By Nick Goode, VP of Cloud Product Management at Sage One
Most of us have first-hand experience with just how ridiculous stereotypes can be.
I, for example, proudly break the stereotype of the reserved British person by being blunt and speaking my mind; seldom will you find me acquiescing about things I’m passionate about for the sake of English decorum.
While politeness is a stereotype that doesn’t personally cause me much grief, it’s important to remember that many stereotypes are actually quite dangerous — even the ones that seem harmless.
Take millennials, for instance. There’s no doubt that millennial talent represents a valuable asset for the continued success of many companies. However, much of the furor around unlocking the mysteries of millennials in order to win their talent does a unique disservice to an entire generation (and, for that matter, the generations of Boomers and Gen Xers as well) by forcing individuals into predefined silos of what broad groups of professionals are supposed to say and do:
Millennials are entitled.
Millennials can’t thrive in a traditional corporate structure.
Millennials can’t make decisions without everyone’s input.
Add your favorite millennial stereotype here.
I’m guilty of falling into this trap myself, but daily interactions with colleagues, friends, customers, and job candidates are constantly shaking loose many of the preconceived notions I have about working with millennials. Here are six things I’m learning:
1. Authenticity Beats Formality.
I recently interviewed someone for a key role based in Dublin, one critical to the success of a new product. Eventually, the role will grow to cover the whole of Europe. In contrast to many candidates before her, this woman chose to forego a formal conference call or in-office meeting. Instead, the interview was held on Zoom (which the candidate had just downloaded onto her phone) from a cafe in Dublin. I was impressed with her drive, openness, expertise, and energy — the fact that she was in a cafe on her phone was irrelevant to her obvious competence. Her authentic self and desire to win beat any formality that other candidates may have felt were relevant. She got the job.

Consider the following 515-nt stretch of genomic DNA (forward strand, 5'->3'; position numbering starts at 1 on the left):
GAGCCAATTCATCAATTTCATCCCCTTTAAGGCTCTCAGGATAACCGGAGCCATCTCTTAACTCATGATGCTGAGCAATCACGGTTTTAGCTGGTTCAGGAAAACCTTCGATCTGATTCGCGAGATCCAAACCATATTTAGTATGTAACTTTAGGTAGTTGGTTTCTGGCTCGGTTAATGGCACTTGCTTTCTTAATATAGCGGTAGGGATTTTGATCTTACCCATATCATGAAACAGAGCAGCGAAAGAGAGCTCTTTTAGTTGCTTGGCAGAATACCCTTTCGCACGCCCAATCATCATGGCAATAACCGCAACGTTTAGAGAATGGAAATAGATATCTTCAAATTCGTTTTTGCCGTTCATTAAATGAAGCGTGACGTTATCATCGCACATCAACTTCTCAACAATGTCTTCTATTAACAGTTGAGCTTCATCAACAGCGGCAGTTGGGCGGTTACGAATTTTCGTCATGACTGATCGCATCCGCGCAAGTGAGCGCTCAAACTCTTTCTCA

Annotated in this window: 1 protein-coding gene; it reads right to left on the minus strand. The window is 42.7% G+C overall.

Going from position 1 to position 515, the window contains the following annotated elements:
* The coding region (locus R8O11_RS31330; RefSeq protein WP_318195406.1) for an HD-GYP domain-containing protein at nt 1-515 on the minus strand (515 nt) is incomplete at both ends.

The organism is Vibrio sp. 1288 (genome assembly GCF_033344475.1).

2. Matrix Beats Hierarchy.
Driven millennials are great at getting the right things done through the matrix—no matter what. A colleague in our Atlanta business center recently took the initiative to enable a product feature that will drive more sales. Pulling this off required matrix management across IS, marketing, customer service, product management, and product development. Despite what might otherwise be a complicated juggling act, there was no hesitation or time wasted in waiting for senior personnel to weigh in or offer approval. Instead, the feature’s execution was handled quickly and efficiently, and when it appeared, everyone loved it.
3. Humility and Raw Ambition Go Hand in Hand.